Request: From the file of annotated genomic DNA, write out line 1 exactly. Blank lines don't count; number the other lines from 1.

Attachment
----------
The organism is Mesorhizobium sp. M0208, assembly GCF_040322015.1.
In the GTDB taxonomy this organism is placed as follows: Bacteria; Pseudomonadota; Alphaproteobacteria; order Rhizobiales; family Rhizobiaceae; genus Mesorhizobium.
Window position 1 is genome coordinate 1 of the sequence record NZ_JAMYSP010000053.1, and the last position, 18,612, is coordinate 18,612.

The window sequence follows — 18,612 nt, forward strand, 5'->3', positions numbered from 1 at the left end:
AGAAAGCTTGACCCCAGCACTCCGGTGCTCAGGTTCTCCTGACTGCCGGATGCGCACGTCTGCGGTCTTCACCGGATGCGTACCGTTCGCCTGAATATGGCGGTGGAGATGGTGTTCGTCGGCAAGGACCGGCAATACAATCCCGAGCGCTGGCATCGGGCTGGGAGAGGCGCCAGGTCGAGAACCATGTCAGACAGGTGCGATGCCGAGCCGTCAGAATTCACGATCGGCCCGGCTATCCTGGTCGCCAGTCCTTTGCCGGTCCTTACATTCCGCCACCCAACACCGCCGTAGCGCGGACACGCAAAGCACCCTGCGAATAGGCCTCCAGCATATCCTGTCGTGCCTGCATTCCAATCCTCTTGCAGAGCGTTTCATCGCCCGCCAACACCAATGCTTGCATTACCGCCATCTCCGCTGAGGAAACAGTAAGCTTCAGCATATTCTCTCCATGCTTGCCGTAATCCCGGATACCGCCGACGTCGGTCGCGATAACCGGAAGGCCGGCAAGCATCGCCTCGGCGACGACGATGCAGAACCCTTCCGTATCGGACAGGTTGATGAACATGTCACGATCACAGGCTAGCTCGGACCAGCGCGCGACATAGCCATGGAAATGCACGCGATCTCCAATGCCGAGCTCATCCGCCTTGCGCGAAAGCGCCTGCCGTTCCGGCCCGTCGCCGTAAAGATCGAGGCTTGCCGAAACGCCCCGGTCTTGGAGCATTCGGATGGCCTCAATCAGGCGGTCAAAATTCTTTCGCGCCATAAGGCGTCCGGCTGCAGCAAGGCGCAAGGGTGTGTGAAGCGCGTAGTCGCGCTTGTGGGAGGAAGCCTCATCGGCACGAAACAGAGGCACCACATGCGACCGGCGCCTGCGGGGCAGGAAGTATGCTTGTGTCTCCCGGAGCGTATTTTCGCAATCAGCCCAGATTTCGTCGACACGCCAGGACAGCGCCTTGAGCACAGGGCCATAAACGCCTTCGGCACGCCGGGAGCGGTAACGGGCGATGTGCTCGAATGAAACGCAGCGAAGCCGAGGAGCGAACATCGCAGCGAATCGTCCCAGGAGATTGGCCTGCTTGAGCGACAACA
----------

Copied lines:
The organism is Mesorhizobium sp. M0208, assembly GCF_040322015.1.